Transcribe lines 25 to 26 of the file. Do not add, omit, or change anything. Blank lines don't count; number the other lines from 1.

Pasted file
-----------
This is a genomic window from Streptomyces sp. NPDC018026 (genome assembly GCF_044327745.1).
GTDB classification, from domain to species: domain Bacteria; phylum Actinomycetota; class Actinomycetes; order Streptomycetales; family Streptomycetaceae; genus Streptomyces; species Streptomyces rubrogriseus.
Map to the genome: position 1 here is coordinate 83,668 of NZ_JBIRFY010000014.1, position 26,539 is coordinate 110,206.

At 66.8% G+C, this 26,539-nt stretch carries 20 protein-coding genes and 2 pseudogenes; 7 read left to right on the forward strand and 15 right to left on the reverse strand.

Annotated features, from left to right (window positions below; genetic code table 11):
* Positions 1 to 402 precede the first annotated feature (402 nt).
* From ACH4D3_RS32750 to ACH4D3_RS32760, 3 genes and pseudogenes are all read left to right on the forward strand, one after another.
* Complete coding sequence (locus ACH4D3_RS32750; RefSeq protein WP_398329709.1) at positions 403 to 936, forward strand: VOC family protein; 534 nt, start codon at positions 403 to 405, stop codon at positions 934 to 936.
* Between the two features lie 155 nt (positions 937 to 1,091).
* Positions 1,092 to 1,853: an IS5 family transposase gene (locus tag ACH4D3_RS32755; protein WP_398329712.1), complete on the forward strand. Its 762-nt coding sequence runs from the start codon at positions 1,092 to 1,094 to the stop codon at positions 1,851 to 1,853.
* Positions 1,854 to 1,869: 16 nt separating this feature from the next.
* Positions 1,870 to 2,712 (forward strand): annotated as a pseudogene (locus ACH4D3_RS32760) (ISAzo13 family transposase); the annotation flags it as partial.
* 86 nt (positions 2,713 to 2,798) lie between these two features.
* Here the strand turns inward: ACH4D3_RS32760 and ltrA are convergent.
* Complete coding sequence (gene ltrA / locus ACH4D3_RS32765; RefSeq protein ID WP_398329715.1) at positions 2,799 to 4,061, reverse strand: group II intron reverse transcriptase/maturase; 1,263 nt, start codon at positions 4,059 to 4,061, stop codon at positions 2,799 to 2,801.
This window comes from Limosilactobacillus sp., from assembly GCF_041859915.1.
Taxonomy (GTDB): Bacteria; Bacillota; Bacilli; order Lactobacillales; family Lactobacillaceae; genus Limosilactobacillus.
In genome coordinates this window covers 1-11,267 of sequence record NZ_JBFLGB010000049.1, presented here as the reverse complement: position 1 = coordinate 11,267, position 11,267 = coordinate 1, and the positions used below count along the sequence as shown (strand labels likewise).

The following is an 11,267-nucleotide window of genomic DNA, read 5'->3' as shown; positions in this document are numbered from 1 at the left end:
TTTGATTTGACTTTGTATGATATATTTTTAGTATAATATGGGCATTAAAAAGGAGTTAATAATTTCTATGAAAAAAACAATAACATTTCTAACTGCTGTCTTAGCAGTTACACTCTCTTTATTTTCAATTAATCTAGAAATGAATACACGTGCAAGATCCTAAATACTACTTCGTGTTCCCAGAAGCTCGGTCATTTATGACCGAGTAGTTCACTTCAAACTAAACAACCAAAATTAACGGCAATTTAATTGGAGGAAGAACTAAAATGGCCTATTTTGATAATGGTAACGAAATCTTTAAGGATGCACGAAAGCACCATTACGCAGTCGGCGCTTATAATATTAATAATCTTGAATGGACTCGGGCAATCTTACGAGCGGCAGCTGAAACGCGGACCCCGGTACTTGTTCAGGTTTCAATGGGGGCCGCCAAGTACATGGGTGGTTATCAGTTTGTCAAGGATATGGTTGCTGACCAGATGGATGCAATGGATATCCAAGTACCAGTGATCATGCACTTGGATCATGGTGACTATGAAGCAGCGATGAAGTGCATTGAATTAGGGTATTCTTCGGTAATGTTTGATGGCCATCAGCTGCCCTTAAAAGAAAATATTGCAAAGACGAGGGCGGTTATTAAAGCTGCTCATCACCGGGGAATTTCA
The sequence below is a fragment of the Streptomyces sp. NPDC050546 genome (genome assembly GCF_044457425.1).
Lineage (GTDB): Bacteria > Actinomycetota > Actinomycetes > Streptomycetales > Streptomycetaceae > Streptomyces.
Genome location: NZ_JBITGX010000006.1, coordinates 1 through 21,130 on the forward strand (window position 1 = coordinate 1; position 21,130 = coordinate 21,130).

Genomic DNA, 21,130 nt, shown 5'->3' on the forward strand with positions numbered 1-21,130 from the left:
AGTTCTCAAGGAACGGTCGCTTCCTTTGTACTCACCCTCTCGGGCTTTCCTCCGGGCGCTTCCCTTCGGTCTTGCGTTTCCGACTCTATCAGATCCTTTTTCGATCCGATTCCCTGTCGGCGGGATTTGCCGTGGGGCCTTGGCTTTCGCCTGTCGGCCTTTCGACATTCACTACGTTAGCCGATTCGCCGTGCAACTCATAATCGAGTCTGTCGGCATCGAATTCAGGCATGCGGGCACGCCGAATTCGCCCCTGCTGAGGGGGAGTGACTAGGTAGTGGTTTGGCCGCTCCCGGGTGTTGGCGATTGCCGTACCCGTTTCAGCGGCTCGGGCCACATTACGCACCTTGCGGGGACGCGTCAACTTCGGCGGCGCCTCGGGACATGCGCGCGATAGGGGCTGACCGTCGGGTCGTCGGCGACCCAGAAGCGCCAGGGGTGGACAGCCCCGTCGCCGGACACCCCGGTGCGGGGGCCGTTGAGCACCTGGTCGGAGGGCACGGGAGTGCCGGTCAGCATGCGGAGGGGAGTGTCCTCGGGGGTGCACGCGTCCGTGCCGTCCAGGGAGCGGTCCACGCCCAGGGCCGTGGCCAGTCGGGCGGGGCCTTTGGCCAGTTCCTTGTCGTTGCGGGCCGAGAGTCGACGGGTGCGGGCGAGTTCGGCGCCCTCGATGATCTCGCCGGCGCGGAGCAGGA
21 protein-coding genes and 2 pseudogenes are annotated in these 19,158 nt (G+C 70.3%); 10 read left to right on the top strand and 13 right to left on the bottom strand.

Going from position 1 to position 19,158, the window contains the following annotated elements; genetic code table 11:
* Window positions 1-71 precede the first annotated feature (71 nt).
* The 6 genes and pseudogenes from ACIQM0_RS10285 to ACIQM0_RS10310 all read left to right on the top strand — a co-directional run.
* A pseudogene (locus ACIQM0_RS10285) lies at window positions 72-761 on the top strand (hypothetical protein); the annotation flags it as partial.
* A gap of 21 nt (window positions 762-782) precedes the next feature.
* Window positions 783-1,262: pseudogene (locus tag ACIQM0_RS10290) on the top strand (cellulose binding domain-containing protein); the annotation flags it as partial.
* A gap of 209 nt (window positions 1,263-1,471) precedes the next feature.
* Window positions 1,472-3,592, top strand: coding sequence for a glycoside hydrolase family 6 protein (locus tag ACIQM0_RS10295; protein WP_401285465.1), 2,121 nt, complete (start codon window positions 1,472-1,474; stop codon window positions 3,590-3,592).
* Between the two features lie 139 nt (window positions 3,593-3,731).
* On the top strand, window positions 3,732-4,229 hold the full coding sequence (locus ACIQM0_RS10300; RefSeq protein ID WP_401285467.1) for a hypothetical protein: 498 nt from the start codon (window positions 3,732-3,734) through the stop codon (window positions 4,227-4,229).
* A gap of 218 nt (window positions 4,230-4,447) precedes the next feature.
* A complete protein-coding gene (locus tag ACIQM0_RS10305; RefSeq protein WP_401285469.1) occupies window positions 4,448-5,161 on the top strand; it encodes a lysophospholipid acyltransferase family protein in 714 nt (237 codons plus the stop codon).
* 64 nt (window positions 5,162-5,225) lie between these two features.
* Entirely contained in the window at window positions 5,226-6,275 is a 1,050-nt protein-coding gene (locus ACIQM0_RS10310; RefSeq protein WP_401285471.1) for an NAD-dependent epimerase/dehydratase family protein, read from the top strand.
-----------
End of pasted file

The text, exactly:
AGTTCTCAAGGAACGGTCGCTTCCTTTGTACTCACCCTCTCGGGCTTTCCTCCGGGCGCTTCCCTTCGGTCTTGCGTTTCCGACTCTATCAGATCCTTTTTCGATCCGATTCCCTGTCGGCGGGATTTGCCGTGGGGCCTTGGCTTTCGCCTGTCGGCCTTTCGACATTCACTACGTTAGCCGATTCGCCGTGCAACTCATAATCGAGTCTGTCGGCATCGAATTCAGGCATGCGGGCACGCCGAATTCGCCCCTGCTGAGGGGGAGTGACTAGGTAGTGGTTTGGCCGCTCCCGGGTGTTGGCGATTGCCGTACCCGTTTCAGCGGCTCGGGCCACATTACGCACCTTGCGGGGACGCGTCAACTTCGGCGGCGCCTCGGGACATGCGCGCGATAGGGGCTGACCGTCGGGTCGTCGGCGACCCAGAAGCGCCAGGGGTGGACAGCCCCGTCGCCGGACACCCCGGTGCGGGGGCCGTTGAGCACCTGGTCGGAGGGCACGGGAGTGCCGGTCAGCATGCGGAGGGGAGTGTCCTCGGGGGTGCACGCGTCCGTGCCGTCCAGGGAGCGGTCCACGCCCAGGGCCGTGGCCAGTCGGGCGGGGCCTTTGGCCAGTTCCTTGTCGTTGCGGGCCGAGAGTCGACGGGTGCGGGCGAGTTCGGCGCCCTCGATGATCTCGCCGGCGCGGAGCAGGA
21 protein-coding genes and 2 pseudogenes are annotated in these 19,158 nt (G+C 70.3%); 10 read left to right on the top strand and 13 right to left on the bottom strand.